Unfortunately the high copper prices were not sustained. Soon after the short-lived rise, copper prices continued their downward slide. Finally on 26 January 1911, at an extraordinary general meeting held at the Universal Buildings in Grenfell Street Adelaide, it was decided that Paull's Consolidated Proprietary should be wound up voluntarily. However for the next ten years several tributers, working for themselves were able to raise copper. In 1914 twenty tons were raised. The last recorded production was in 1920. Total production during its nearly twenty-five years of operation was estimated at thirty-five thousand tons of ore, containing one thousand tons of copper.
In 1890, after an absence of nearly eighteen years Captain W.J. Paull, after whom Paull's Consolidated was named, returned from Queensland to the Northern Flinders Ranges. One of his first impressions was that during his absence only very few new mines had been opened up in the North and that most of the older ones had been abandoned for want of capital. However the Lorna Doone, Wheal Turner, Cutaway, Elsie Adair, and the Mountain of Light were producing copper ore during these years. Developmental work was also in progress at the Umberatana. Captain Paull stated that in his opinion the proposed smelting works at Port Augusta, should really be erected at Leigh's Creek, as the proximity of the coal field would be a definite advantage.
Whereas in the 1860s, 1870s and even 1880s the cost of transport had been one of the most important factors in the viability of a mine in the Northern Flinders Ranges, it now seemed that everyone wanted centrally located smelters. After all the railway had been completed in 1882 as far as Leigh's Creek and in 1884 it had progressed all the way to Marree. Many mines were still a long way from the railway line, but at least the 250 kilometres from Leigh's Creek to Port Augusta had now a much faster and cheaper connection, which could make the difference between the continuation of a mine, or its closure. Even so the argument about centrally located smelters was nearly as old as the push for the railway.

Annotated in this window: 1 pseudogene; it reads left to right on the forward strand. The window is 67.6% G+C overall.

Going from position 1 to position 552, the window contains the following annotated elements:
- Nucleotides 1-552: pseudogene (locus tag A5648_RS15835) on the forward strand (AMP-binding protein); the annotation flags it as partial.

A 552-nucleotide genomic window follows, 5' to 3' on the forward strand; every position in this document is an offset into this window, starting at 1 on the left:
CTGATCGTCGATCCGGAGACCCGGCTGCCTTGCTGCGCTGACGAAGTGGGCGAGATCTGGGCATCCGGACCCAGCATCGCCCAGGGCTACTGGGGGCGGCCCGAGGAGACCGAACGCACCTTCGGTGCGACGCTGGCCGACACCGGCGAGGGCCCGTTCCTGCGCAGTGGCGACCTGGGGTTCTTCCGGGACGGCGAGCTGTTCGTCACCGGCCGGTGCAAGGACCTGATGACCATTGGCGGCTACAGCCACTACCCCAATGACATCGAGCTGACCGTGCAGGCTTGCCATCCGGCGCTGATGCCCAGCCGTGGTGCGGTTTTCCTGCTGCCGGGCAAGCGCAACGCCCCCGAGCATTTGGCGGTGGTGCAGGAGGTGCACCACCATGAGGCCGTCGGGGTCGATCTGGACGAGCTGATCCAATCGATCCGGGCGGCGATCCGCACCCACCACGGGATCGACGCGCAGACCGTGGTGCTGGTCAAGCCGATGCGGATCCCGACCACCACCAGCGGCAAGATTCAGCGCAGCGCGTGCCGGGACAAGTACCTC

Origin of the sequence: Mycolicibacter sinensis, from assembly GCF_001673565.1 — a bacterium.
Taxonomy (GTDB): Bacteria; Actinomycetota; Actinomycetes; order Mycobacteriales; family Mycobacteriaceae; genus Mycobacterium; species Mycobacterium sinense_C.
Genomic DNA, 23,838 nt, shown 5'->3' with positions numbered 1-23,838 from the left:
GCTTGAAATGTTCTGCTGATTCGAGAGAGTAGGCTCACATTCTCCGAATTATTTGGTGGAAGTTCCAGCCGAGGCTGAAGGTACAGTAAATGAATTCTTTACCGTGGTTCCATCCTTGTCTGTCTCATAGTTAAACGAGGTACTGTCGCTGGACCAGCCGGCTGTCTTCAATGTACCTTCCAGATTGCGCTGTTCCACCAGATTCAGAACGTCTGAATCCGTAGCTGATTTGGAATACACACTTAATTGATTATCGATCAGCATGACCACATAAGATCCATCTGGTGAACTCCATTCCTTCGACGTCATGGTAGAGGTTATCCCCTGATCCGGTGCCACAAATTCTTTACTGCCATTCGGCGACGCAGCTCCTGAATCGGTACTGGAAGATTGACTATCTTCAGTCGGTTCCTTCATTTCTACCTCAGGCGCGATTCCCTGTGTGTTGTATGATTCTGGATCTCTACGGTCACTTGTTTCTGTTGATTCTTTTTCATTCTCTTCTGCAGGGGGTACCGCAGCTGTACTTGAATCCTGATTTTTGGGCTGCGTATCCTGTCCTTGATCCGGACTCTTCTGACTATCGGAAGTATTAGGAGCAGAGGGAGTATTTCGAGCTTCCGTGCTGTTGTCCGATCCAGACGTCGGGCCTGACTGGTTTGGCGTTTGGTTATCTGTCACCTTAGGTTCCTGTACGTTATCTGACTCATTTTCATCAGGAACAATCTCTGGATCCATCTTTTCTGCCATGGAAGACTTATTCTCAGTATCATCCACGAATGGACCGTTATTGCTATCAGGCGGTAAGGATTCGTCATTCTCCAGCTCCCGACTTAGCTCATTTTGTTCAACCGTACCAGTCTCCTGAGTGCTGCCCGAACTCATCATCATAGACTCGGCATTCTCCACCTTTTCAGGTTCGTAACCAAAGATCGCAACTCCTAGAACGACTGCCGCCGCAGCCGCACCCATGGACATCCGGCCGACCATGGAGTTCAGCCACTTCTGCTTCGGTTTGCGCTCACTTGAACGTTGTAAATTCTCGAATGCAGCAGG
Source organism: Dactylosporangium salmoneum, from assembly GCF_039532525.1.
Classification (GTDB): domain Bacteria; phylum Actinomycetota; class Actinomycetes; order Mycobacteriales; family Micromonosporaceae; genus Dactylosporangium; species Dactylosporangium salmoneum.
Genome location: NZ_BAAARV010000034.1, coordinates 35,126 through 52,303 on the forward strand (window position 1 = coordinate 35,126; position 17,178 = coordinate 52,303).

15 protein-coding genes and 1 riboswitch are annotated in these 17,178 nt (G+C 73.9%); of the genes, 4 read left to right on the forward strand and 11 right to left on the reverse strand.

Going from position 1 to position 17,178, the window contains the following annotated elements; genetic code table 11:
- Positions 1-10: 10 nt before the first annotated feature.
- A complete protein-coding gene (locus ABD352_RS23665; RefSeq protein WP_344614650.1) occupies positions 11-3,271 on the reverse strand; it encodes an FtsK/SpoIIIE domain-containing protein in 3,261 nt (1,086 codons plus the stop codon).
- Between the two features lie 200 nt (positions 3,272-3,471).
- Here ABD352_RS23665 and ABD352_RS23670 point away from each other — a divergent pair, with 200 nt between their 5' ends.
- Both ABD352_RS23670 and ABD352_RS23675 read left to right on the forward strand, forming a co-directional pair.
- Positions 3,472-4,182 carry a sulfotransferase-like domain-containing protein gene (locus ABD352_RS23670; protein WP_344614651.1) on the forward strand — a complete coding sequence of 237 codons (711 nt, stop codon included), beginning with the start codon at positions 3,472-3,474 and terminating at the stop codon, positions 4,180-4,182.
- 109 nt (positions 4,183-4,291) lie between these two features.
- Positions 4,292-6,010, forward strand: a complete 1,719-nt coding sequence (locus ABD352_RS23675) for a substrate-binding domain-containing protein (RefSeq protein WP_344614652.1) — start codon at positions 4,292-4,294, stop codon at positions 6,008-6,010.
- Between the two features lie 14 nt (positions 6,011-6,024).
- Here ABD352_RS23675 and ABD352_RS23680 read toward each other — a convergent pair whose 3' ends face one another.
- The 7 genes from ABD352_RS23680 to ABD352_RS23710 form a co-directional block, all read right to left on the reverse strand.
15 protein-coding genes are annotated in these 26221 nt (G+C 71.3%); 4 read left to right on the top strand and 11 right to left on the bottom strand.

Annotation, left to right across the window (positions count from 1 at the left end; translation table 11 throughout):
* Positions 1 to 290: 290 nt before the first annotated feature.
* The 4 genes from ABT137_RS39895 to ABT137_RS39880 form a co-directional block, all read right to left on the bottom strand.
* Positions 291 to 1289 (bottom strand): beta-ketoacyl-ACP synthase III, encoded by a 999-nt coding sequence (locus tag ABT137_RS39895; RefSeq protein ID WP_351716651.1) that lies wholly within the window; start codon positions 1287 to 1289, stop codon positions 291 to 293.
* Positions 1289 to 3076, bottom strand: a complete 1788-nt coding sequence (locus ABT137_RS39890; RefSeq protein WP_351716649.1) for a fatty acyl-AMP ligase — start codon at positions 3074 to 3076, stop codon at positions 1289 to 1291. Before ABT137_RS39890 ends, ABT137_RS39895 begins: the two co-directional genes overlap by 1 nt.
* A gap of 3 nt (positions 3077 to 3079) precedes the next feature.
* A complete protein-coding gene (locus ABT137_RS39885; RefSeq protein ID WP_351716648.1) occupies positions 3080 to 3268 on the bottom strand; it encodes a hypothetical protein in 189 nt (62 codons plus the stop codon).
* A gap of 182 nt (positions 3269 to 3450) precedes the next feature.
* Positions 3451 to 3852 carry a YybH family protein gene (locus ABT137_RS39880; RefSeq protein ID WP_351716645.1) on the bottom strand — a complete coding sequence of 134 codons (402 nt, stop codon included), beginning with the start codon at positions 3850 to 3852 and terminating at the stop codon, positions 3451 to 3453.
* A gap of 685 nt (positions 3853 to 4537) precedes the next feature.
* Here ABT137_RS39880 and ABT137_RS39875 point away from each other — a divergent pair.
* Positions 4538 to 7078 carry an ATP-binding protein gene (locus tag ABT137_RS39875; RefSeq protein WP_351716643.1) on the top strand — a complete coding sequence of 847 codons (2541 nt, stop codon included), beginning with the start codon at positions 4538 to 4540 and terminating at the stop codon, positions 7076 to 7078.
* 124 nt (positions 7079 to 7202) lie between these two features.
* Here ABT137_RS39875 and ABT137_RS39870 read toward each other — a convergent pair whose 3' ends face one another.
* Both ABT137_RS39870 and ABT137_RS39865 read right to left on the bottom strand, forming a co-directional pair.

As has been seen at several of the mines discussed previously, most of them wanted smelters, but few were able to afford them. The only centrally located smelters which did process copper ore from local mines were located at Bolla Bollana on the north-eastern side of the Northern Flinders Ranges. Some individual mines, especially the larger ones, did have their own smelters but had to pay dearly for their services. To reduce their costs and increase efficiency they were often forced to smelt ores from smaller neighbouring mines.
Right from the start of mining in the Northern Flinders Ranges ore had been transported by bullock teams to Port Augusta. From there it went by ship to Port Adelaide where it either went to England or was smelted at the English and Australian Copper Company at Port Adelaide which had completed its smelters by 1861. In its first year of operation it had produced 759 tons of copper. It could afford to import the coal from Newcastle. In the Northern Flinders this would have been impossible as the expense of bullock transport was prohibitive.
An additional problem was that most smelters needed different kinds of ore to be used as a flux. For instance the flux material for the Sliding Rock smelters had to be carted in from the Two Brothers Mine. Fuel for the smelters in the Northern Flinders Ranges was also a problem. Often it had to be carted in from as far as fifty kilometres. As early as 1876 it was stated that "The only chance of any of these mines becoming productive would be a supply of coal, for smelting purposes, at a reasonable rate. I really don't believe that in three or four years time there will be timber for the engines". When coal from the nearby Leigh Creek mine became available, most of the mines had closed and passed into history.